Described by Mark Gonzales as a way to conquer boredom, skateboarding has saved many Icelanders from the blues, which inevitably follow island living. Although some only dabble and many leave the scene without ever having had any real effect or influence, there are those whose tenacity and dedication have kept skateboarding alive and well. They have inspired younger skateboarders to keep honing their skills and helped skateboarding become the established hobby, lifestyle and art form that it is today.
As one of few sports that endorses individual strength and independence, skating has had a profound and often underestimated influence on fashion and art. Four skateboard enthusiasts have recently gained recognition in the Icelandic skate scene for their custom made skateboards: Lucas, Baldur, Sara and Siggi.
Lucas Quesnel Keller is a Californian who has lived in Iceland for about a year. An aspiring chef as well as artist, Lucas has been skating for more than a decade and is recognised as one of the more talented skaters in the country. He renovates and repaints used boards and has exhibited his boards as well as other artwork at Café Hljómalind on Laugavegur. He has also designed T-Shirts but appreciates the board as a canvas more, both due to its unique shape as well as the “personality” it acquires through use.
Sigurður Júlíus Bjarnason, who some deem to be the best skater that Iceland has ever had, is known for his ‘Kannski’ boards which sport the colours of the Icelandic flag. His boards are still very rare and will most likely continue to be so due to the fact that they simply beg to be skated to shreds. Siggi’s boards simply look best when they’re being used.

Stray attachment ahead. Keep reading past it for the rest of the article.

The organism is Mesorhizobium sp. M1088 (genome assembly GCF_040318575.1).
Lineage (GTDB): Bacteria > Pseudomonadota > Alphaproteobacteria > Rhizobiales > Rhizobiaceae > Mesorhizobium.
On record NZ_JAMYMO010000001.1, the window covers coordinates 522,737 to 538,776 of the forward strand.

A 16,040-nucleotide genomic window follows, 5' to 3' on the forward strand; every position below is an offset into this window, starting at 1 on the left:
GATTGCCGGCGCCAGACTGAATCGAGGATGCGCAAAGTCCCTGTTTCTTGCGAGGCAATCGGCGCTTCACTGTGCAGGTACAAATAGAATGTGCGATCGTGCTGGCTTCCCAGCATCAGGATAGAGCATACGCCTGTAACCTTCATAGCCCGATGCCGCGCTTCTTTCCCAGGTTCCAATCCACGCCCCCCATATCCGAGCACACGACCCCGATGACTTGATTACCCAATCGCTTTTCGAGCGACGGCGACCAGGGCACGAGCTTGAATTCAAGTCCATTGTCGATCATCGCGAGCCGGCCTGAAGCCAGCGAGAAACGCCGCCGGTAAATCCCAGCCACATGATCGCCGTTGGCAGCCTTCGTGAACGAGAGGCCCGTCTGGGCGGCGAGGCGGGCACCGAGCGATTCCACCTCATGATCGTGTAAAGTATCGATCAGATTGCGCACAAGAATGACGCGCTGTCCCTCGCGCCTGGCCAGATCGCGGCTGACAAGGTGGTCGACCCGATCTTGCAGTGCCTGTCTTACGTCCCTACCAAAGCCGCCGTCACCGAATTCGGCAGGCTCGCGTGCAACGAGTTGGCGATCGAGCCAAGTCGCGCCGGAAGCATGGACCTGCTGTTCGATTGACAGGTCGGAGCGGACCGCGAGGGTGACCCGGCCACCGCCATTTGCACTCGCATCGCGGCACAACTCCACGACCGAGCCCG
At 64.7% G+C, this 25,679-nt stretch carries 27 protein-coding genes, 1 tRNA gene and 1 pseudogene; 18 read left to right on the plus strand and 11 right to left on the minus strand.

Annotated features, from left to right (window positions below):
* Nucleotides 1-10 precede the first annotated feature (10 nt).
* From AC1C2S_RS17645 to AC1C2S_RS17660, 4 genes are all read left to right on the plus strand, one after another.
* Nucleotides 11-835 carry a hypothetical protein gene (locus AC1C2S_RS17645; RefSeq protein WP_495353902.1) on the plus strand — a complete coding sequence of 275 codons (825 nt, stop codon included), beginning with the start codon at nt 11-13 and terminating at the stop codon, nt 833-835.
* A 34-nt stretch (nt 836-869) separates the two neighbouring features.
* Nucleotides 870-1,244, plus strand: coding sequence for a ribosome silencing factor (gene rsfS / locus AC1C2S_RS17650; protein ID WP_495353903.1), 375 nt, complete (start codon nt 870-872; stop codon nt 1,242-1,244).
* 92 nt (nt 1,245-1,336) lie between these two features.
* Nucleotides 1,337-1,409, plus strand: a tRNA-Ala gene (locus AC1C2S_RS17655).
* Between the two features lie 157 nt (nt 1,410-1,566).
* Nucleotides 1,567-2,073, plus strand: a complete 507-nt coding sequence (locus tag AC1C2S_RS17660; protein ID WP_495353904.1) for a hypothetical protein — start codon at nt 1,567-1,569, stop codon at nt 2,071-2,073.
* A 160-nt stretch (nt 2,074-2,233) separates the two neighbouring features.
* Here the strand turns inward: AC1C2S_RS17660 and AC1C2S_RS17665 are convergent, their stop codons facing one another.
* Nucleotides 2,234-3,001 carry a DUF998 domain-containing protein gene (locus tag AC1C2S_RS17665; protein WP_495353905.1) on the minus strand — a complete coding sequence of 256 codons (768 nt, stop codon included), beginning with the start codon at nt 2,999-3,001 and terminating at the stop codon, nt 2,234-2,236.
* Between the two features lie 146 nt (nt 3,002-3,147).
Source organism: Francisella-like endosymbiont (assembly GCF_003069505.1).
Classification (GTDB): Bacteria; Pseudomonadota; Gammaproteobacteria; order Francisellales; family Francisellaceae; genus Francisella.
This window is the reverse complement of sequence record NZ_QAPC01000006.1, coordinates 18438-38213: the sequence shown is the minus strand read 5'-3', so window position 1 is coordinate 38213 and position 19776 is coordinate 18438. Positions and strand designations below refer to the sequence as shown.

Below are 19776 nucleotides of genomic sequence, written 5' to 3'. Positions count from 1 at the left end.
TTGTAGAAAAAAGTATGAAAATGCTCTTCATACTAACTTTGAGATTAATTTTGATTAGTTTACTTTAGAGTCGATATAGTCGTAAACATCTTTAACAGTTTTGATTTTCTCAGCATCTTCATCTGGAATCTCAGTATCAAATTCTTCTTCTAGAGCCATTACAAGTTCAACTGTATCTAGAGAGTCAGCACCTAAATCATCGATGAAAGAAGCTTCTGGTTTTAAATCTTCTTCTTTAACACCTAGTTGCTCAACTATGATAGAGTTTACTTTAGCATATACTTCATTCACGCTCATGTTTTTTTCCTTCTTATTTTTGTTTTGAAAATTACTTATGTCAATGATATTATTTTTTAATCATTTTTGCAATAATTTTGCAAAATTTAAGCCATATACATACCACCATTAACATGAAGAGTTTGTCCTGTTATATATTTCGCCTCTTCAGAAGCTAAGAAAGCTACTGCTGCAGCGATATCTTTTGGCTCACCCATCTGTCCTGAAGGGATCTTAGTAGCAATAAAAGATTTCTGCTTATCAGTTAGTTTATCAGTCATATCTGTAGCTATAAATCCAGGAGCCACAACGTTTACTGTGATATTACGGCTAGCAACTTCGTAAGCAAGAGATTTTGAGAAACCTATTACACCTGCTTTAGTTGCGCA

Graphic designer and musician Baldur Björnsson is an avid board enthusiast and designs longboards. Although he originally only designed boards as personal gifts, he is now planning experimental projects focused on the creation and design of both long and freestyle skateboards, including what he described as being “the ugliest, comfiest board in the world”.
Sara is an artist who has utilised used boards, although they serve a more aesthetic purpose than practical. Although not a hardcore skater herself, her work is heavily influenced by the skaters she’s known for many years.
‘Amma’ skateboards also supposedly have a project in the pipeline but have yet to release anything. They’ve stated that once ready, (which will hopefully be soon) their boards will be available at the newly opened Reykjavík Skate-Shop, which is situated at Ingólfstorg square where Underground used to be. Lucas has shown his boards at Kaffi Hljómalind but now keeps them in Noland, another newly opened skate-shop on Laugavegur. Siggi, Baldur and Sara have all displayed their boards at Belleville, the premiere skateboard enthusiast’s shop in Reykjavík. These three stores are the places to go if you’re searching for Icelandic skate design or info on the Icelandic skate scene.
Skate-shops in Reykjavík:
Belleville, Laugavegur 55
Noland, Laugavegur 32
Reykjavík Skate-Shop, at Ingólfstorg square.
Brim, Laugavegur 71
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